When Translations Shape Legal Systems: How Misguided Translations Impact Users and Lead to Inaccurate Transposition – The Case of ‘Best Efforts’ Under Article 17 DCDSM
32 Pages Posted:
Date Written: November 30, 2020
This study analyses how the translations of ‘best efforts’ under Article 17 of the Directive (EU) 2019/790 on copyright and related rights in the Digital Single Market (DCDSM) may affect transposition in Member States and impact users of online content-sharing service providers (OCSSPs). The analysis finds that ‘best efforts’ was inaccurately translated into most of the official languages in the EU Official Journal, scoring poorly especially under the terminology and outcome parameters. The investigation was based on a combination of methods, including translation quality assessment (TQA) techniques, literature review, and semi-structured interviews with legal experts in key Member States. ‘Best efforts’ is legal terminology and should be translated as such. The overall context of the original English language version of the DCDSM is also of utmost importance. The intended meaning of ‘best efforts’ is lost if the expression is interpreted as everyday language. A better strategy is to keep the ‘foreignness’ of the original expression in more ‘literal’ translations or to find equivalents in the target languages. The two words, ‘best’ and ‘efforts’, are not the only indication given by the provisions. Article 17 refers to the concepts of ‘proportionality’ (§5) and ‘cooperation’ (§§7-8 & §10) to set the context and boundaries for the interpretative framework defining the scope and breadth of ‘best efforts’. Moreover, the EU institutions have further defined these boundaries by clarifying that the ‘best efforts’ required are part of an obligation of means, limited by the obligation of result to not obstruct the limitations and exceptions of users (§7). The combination of these parameters requires that transpositions keep a fair balance between the right to intellectual property and the other fundamental rights concerned, especially freedom of expression and the right to conduct a business. Failing to do so, creates a catch 22 dilemma for OCSSPs when some Member States adopt an excessive threshold, by leaving them no other option than to block content under the obligation of means set out under Article 17(4) and breach Article 17(7)’s obligation of result to not impede users’ exceptions and limitations. This would not only impact users’ fundamental rights but also jeopardize OCSSPs’ functioning, especially hurting smaller (EU) ones. The required solutions hence go beyond amending the translated texts. For clarity’s sake and to avoid any doubt stemming from the inaccurate translations in the EU Official Journal and future impediments to the Digital Single Market, the way forward would be for the European Commission to issue the necessary corrigenda of the incorrect language versions. This should not however stop Member States from implementing ‘best efforts’ correctly, as the translation errors are manifest.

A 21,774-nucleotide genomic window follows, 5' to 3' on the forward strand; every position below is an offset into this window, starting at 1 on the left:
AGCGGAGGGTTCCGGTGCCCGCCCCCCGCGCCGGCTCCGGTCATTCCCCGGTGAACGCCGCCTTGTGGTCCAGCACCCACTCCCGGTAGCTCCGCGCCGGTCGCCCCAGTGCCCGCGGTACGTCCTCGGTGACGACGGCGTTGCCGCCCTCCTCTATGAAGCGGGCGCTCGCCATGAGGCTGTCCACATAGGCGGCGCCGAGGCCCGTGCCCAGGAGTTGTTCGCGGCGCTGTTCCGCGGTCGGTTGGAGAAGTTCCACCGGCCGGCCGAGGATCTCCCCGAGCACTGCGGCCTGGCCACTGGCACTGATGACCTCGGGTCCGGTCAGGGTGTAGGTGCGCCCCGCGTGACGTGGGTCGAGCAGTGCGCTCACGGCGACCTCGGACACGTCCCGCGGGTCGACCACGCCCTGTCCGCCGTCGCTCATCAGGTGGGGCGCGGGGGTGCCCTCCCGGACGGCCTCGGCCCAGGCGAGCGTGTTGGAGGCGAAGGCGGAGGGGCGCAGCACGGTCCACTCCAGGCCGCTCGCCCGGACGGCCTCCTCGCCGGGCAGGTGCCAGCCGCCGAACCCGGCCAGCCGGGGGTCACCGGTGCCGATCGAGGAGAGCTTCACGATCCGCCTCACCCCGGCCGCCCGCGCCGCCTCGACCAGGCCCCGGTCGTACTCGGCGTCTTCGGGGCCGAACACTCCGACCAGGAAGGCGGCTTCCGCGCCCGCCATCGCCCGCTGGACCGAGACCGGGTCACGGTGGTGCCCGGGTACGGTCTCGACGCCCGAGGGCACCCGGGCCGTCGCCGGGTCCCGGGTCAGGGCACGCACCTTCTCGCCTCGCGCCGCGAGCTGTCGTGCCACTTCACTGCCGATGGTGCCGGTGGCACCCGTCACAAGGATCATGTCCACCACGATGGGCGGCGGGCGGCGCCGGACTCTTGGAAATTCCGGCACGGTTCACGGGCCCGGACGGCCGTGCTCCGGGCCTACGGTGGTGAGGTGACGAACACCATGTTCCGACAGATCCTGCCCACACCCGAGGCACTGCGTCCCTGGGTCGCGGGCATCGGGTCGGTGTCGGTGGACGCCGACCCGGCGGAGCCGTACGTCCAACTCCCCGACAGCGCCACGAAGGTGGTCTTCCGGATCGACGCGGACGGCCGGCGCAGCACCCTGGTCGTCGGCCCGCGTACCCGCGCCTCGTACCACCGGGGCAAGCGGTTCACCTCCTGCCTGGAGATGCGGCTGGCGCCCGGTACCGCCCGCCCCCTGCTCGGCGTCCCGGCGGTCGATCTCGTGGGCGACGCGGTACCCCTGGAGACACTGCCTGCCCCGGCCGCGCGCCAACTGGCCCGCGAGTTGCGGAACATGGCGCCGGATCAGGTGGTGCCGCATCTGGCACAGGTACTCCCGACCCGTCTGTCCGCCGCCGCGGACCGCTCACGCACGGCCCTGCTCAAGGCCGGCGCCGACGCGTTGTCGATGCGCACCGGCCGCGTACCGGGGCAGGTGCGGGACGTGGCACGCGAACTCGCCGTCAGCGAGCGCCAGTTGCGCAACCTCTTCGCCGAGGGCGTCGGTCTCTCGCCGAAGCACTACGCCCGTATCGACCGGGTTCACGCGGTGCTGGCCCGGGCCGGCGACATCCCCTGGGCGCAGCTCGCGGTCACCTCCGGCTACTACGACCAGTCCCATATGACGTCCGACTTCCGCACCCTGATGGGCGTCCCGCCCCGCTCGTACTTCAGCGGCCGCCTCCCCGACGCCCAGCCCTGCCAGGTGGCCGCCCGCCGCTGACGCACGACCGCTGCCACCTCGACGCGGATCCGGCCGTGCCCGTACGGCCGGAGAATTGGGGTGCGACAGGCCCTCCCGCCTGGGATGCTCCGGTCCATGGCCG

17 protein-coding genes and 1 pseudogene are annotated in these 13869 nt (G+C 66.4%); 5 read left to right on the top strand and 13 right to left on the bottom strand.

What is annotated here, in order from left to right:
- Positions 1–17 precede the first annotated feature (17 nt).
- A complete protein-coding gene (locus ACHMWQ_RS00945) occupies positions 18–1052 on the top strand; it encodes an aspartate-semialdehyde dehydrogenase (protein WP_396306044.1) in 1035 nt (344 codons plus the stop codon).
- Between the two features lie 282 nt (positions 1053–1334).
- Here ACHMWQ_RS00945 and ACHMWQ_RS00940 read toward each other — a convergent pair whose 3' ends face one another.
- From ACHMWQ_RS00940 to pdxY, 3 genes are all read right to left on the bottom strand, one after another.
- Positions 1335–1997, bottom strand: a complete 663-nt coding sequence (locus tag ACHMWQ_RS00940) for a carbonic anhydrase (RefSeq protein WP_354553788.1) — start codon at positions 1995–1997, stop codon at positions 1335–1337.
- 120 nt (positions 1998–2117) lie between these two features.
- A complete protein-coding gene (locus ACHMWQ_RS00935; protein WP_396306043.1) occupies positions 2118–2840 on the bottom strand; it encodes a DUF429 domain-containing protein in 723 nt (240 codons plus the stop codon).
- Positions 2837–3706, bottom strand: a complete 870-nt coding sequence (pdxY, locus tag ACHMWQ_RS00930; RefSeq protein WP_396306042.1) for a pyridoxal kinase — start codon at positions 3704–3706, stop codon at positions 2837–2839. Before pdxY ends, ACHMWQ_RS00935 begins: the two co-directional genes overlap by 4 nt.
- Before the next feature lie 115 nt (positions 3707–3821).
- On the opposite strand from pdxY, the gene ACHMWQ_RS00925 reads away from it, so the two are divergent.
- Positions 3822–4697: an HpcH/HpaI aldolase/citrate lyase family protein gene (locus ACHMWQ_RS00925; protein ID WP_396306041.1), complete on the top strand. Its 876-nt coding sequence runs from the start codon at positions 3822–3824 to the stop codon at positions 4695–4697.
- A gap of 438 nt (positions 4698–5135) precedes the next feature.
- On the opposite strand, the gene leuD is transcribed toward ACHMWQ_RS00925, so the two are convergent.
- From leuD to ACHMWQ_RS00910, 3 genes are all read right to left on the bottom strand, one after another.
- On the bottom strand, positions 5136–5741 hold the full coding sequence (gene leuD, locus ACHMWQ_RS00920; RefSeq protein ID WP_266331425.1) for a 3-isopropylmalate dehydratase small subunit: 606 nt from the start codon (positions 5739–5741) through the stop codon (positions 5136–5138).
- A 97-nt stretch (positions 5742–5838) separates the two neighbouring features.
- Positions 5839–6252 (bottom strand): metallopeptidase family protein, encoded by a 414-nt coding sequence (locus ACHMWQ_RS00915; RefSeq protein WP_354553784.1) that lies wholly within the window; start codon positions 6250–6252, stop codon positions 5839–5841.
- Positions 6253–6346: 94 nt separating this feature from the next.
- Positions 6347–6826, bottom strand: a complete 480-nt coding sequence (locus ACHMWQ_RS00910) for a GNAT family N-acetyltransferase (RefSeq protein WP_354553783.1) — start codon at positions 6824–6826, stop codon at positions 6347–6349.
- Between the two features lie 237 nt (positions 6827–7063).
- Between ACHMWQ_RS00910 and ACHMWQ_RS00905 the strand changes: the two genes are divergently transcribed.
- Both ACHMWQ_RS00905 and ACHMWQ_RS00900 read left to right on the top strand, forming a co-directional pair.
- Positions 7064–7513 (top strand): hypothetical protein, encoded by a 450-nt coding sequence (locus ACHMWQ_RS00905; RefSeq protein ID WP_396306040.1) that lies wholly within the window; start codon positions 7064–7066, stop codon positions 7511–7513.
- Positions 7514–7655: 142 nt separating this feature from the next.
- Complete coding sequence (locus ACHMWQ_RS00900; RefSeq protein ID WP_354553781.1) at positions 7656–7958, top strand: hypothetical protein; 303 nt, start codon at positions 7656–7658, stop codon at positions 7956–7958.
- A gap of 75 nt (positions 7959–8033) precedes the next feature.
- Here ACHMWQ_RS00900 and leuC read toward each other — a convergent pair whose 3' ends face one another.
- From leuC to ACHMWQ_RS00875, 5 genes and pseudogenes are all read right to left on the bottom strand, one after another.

Keywords: Article 17, DCDSM, transposition, legal translation, copyright
JEL Classification: K3
Suggested Citation: Suggested Citation